What I Need Men to Understand Before My Daughter Is Grown
Men, I have to confess that I’ve been getting really upset with you lately. It mostly happens on the internet but sometimes even in my own home. I get especially mad when you get mad at me for being mad. You follow? But even as I mutter terrible things about you under my breath and resist posting retorts after reading yet another comment on some item about Trump or Kesha or Susan Sarandon’s breasts, I understand that you can’t relate to where my anger comes from. You haven’t been taught. You’ve lived as men your entire lives! I know you have your own struggles; you get mixed messages on whether or not housework is manly, you’re under the impression that sending dick pics is the key to a woman’s heart, your workouts are suddenly military-themed. It’s weird out there for you, I see it.
Your mom may have never pulled you aside to give you the talk about what life is like for her. Your mom’s life was probably really good, she was full of love and felt loved, she poured her energy into seeing you through, even puberty. But she didn’t tell you some stuff, and it might have helped you to hear it. I’m going to tell you my stuff. These are some of the things I remember from the 42-years I’ve walked this planet with a lower half full of ovaries and folds. These are things that for most of my life I accepted as part of being a girl, “just how it goes.” Daily things, seemingly small things, tiny events in an overall really good life.
I had my body critiqued and commented on by everyone from my grandfather to bullies in every grade. The first time I walked past a group of men on a New York City street who applauded my rear-end instead of mocking it, I felt truly grateful. I was thrilled that in the world outside of teenage suburban boys were men who liked the way I was built. They catcalled me for an entire block. The last time this happened, a carload of men shouted at me from open windows as I walked down the street with my husband. It was last summer, and I asked Steve to stop in a coffee shop until the car was no longer driving next to us in slow traffic. I’m older and I know better than to be grateful for it now.
In high school my best friend’s boyfriend would relentlessly lift up my skirt, no matter where we were. I laughed it off, I hated him. Another boy would jab his fingers into the crotch of my clothing when he’d walk behind me up the school stairs. I started timing my pace to avoid him.
There was the guy in college my roommate wanted to hook me up with, who dove on top of me as soon as she’d left the room. I don’t think he would have hurt me but I was uncomfortable, and grateful that my roommate forgot her keys and came back through the door a few minutes later.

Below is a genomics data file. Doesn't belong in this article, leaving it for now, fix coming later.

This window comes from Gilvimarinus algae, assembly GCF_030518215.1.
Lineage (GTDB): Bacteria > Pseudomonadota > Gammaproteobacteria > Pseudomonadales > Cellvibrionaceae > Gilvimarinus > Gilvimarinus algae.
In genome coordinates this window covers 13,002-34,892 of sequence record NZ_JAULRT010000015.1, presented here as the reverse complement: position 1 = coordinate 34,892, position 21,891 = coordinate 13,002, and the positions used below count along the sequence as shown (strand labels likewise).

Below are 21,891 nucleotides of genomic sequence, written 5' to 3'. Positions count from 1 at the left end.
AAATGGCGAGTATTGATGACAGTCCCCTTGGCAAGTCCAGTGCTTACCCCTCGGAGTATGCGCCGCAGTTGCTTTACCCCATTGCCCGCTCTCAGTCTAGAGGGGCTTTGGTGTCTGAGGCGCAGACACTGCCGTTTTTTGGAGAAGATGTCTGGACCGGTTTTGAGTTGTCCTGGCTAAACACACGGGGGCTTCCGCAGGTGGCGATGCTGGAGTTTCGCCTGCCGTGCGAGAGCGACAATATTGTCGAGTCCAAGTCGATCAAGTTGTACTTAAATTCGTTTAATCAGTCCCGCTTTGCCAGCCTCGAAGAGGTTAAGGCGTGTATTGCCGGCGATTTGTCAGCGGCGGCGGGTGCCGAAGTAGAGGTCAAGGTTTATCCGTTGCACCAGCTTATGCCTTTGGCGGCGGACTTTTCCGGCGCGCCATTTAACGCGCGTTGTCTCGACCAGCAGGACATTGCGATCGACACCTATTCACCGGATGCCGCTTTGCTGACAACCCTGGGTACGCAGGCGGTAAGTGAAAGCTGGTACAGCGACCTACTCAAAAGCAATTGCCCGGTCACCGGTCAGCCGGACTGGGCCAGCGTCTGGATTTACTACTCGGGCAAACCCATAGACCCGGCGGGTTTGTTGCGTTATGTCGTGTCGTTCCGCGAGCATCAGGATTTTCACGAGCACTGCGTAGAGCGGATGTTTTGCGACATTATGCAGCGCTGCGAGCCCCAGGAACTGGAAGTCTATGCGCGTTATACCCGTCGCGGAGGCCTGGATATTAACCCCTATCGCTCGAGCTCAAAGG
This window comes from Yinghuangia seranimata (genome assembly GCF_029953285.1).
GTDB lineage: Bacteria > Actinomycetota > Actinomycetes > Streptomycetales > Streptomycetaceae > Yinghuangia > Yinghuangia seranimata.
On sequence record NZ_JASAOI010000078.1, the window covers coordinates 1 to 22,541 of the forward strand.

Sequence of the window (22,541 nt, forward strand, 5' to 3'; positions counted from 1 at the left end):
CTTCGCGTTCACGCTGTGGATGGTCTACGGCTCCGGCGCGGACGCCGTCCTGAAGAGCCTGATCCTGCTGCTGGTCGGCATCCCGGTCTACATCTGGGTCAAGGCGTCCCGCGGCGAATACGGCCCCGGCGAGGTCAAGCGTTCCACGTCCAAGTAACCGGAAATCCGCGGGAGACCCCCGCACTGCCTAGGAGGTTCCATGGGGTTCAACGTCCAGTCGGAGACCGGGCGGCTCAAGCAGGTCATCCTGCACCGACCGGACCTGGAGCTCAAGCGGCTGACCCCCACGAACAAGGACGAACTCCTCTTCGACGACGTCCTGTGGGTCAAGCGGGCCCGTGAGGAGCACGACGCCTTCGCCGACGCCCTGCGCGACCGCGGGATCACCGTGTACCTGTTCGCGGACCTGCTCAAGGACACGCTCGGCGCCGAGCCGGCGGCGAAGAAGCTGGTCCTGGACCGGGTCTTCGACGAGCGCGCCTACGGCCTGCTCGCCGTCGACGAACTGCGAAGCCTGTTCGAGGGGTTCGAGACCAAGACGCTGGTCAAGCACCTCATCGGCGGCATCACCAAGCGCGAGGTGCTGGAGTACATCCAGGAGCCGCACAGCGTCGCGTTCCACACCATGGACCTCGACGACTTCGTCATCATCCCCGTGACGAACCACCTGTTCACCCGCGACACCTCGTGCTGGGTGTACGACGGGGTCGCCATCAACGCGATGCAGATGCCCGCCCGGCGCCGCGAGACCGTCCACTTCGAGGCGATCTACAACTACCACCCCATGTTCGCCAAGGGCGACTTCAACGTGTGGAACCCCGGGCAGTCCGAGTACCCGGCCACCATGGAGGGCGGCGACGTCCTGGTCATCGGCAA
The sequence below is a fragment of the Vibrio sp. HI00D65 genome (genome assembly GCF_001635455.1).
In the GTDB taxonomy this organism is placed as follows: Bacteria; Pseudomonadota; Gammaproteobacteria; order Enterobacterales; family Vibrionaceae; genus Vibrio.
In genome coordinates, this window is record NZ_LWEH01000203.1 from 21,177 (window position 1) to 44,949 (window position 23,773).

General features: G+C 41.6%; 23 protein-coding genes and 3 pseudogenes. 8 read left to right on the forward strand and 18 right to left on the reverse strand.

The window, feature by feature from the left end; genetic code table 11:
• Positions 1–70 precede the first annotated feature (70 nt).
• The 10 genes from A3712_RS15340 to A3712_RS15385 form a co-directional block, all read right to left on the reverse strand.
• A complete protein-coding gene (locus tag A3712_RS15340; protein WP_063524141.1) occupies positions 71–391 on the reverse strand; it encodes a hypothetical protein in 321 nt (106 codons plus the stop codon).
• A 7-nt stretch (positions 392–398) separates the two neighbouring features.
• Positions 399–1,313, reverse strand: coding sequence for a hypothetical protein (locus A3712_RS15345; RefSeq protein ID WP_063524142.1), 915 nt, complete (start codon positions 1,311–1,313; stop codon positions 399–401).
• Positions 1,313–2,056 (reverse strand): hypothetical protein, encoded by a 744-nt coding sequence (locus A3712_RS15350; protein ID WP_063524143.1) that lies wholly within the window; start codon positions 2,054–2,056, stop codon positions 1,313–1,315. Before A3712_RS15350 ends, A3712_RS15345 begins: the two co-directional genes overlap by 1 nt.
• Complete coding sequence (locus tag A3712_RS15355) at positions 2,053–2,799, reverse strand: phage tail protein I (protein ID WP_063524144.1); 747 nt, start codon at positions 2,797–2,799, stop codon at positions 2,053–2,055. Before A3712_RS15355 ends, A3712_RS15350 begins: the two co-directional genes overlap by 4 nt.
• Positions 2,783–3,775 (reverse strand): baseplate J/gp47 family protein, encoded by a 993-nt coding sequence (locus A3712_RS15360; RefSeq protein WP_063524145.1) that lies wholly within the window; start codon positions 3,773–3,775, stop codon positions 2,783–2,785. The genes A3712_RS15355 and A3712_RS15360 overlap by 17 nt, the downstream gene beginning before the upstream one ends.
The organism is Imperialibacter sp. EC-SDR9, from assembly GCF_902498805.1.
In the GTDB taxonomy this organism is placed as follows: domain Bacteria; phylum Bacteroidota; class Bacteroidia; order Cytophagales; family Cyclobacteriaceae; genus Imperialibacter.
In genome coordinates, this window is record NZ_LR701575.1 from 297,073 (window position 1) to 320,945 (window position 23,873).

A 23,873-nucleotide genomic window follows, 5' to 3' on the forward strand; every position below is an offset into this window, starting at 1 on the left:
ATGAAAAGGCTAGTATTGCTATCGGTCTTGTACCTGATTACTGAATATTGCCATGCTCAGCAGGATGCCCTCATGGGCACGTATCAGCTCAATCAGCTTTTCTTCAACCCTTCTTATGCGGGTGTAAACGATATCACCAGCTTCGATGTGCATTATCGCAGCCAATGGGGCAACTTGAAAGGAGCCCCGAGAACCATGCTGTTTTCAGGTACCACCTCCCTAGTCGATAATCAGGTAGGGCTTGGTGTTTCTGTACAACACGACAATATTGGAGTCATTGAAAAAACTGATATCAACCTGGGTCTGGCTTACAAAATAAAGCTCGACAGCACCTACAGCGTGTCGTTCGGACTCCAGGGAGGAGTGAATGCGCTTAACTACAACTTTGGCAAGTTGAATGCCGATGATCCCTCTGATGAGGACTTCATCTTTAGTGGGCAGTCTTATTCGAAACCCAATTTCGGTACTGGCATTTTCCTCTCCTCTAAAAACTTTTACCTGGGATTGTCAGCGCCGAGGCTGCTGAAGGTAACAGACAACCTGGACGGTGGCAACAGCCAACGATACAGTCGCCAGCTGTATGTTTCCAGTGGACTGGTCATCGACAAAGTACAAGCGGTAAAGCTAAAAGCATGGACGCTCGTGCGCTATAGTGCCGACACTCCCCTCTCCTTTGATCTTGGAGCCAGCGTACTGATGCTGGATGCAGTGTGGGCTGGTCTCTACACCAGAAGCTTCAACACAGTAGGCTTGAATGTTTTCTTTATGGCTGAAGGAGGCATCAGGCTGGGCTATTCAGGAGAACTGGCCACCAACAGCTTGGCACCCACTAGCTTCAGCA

Twice I saw two different men parked on a popular walking route to the high school, masturbating as they watched us go by in packs. Over the three years I rode the train to work I’d see many more men fondling themselves, including one whose rhythm I felt on my lower back for a second until I realized what was happening and exited the train three stops early.
Out shopping with my sister on a busy Saturday, a man in a large, black pick up stopped us to ask for directions. My sister helpfully offered them up, but I noticed that he was naked from the waist down and pulled her away.
There was the time I was out for a walk in broad daylight, in a “safe” suburb, and was followed by a man who landed an aggressive handful of my rear-end. And there was after that, when I showered and went to the police, and the officer reprimanded me for not walking in immediately after the assault. I’d just wanted to get home.
Last week I sat at a bar in a restaurant waiting for a girlfriend. The man to my left was alone, busy on his phone, and the older man to his left was staring at me. After a minute the older man said to the younger, “Hey! Since you’re here alone tonight you should fuck her!” and gestured my way. I pretended not to notice, then beat myself up for staying quiet.
Those are just the ones that stand out in my memory. What I’m getting at is that women being angry isn’t new, there’s not some trend in man-hating that’s a result of Obama or Beyoncé or Facebook. Some of us are just tired of being confused, ashamed, and non-confrontational. We’re frustrated by ignorance. We have faith in you, we love you, and it’s hard to see you get it so wrong sometimes.
We have lifetimes of these experiences and worse, much worse, and we’ve made lives for ourselves including and in spite of those events. You may bristle at the term “rape culture” as much as I’m irked by 8-year-old athletes being called “studs,” but it’s not a condemnation of you personally. You want to understand, you consider yourselves pretty evolved and it offends you when someone insinuates otherwise.
I think you’re getting there, and I need you to keep working at it. See, I’m on a deadline. I’ve got a daughter to send out into this world.